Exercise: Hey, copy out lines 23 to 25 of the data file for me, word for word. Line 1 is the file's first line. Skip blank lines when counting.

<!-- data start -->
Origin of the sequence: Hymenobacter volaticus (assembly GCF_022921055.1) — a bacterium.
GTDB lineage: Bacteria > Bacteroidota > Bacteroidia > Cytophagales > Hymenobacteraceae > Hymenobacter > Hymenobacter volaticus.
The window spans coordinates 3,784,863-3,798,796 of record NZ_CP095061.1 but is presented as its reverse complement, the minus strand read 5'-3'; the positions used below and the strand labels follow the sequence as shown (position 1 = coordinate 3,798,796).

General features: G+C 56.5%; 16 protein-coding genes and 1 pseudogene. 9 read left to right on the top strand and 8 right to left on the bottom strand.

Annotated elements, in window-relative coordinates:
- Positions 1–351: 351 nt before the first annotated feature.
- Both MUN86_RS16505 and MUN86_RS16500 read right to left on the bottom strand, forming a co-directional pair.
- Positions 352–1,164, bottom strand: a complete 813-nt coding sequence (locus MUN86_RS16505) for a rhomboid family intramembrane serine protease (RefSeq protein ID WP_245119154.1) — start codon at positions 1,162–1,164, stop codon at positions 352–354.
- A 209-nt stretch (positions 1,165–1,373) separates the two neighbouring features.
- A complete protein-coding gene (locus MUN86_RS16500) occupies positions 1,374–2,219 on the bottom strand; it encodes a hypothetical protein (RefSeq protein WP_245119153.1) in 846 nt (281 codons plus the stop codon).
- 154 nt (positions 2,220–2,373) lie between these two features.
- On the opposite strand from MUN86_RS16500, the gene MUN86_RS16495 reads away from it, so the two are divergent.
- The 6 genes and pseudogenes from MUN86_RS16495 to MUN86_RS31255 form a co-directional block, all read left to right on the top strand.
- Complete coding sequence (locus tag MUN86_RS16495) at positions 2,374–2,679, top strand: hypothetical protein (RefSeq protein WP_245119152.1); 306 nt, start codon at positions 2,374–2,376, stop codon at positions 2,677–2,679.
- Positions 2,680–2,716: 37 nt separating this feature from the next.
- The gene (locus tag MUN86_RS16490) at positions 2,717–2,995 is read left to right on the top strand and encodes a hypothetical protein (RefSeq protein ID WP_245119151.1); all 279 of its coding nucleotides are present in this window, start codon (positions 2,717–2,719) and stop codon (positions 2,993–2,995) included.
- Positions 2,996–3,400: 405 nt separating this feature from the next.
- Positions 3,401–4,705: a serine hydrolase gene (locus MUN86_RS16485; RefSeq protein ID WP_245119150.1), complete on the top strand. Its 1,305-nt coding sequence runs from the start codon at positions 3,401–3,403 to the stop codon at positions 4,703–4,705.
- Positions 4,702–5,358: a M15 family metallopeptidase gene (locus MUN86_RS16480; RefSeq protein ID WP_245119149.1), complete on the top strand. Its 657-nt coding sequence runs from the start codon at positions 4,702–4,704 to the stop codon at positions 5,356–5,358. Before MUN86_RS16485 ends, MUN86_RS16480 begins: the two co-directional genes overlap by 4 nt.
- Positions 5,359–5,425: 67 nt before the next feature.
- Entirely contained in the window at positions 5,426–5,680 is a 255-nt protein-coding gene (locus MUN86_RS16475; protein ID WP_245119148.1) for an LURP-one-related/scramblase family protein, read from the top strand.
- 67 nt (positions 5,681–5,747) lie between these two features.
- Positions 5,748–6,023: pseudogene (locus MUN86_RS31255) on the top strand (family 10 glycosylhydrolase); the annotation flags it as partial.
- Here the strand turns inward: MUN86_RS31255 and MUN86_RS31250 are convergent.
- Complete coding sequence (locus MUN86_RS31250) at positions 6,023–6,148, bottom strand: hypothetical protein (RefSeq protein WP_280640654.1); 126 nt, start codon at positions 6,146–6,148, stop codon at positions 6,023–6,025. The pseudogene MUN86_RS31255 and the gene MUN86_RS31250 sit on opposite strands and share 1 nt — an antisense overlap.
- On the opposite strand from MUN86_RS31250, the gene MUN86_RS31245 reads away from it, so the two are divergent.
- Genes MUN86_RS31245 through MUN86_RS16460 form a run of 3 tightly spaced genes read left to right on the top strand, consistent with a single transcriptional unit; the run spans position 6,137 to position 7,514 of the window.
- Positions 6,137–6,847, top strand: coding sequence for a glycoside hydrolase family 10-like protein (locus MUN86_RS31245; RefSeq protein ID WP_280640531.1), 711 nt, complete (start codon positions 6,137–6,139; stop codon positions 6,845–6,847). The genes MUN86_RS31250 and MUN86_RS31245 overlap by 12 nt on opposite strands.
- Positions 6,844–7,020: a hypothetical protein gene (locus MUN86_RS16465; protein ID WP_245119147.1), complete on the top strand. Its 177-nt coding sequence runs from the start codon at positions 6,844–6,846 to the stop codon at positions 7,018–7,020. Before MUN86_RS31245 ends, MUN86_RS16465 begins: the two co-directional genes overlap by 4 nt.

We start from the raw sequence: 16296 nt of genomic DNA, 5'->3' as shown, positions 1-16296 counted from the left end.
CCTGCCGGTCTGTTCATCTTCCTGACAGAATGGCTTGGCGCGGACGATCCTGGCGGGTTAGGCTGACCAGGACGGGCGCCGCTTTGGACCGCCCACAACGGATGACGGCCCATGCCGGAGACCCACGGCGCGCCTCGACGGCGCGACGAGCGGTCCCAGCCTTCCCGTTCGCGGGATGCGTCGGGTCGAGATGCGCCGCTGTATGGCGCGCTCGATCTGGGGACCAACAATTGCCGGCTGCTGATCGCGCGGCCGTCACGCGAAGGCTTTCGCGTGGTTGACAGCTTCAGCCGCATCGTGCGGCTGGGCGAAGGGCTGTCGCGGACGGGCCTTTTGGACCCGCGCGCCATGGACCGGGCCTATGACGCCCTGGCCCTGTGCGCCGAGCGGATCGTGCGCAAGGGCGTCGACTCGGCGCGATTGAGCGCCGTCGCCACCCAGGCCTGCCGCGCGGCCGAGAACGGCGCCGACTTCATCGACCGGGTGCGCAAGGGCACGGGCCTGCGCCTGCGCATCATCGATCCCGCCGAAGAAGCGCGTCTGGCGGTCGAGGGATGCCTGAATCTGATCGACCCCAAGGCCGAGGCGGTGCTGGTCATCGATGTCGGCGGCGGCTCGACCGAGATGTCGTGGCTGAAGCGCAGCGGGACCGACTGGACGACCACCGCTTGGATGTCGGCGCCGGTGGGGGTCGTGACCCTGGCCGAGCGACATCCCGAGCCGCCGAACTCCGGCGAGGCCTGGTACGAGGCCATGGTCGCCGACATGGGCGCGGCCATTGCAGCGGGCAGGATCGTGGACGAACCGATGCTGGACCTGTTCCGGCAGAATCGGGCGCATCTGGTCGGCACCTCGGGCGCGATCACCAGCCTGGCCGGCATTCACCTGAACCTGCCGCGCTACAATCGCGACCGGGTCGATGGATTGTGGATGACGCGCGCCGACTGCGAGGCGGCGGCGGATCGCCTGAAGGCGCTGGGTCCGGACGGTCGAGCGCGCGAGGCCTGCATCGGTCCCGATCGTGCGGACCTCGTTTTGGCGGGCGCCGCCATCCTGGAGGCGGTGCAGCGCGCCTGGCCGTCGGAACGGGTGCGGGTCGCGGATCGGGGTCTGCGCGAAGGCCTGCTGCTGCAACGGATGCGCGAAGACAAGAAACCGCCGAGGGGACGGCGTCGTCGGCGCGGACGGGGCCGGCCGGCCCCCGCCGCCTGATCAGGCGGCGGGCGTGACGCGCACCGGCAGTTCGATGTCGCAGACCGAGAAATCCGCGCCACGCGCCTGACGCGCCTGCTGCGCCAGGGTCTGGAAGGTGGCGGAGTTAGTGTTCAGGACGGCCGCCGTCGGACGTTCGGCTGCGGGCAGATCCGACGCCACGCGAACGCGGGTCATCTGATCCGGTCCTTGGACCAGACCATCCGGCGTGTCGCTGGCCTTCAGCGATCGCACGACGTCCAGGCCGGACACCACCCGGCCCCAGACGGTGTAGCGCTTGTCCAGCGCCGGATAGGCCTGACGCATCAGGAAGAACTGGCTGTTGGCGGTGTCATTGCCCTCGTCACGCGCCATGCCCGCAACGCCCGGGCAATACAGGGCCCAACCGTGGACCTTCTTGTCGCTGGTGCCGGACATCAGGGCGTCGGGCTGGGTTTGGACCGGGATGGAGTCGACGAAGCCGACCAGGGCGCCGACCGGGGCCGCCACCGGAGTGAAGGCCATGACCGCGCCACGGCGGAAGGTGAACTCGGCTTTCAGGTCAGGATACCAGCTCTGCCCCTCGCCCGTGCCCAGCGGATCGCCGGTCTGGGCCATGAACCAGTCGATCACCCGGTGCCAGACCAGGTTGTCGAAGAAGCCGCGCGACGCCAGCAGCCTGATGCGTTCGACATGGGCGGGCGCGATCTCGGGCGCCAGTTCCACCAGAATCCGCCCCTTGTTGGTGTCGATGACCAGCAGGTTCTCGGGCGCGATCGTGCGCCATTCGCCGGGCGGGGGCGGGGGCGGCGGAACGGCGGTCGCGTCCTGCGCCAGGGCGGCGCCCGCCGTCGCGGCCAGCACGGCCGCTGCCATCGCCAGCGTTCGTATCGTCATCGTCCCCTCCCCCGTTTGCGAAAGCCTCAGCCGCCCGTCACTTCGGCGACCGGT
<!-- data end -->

- Positions 5,748–6,023: pseudogene (locus MUN86_RS31255) on the top strand (family 10 glycosylhydrolase); the annotation flags it as partial.
- Here the strand turns inward: MUN86_RS31255 and MUN86_RS31250 are convergent.
- Complete coding sequence (locus MUN86_RS31250) at positions 6,023–6,148, bottom strand: hypothetical protein (RefSeq protein WP_280640654.1); 126 nt, start codon at positions 6,146–6,148, stop codon at positions 6,023–6,025. The pseudogene MUN86_RS31255 and the gene MUN86_RS31250 sit on opposite strands and share 1 nt — an antisense overlap.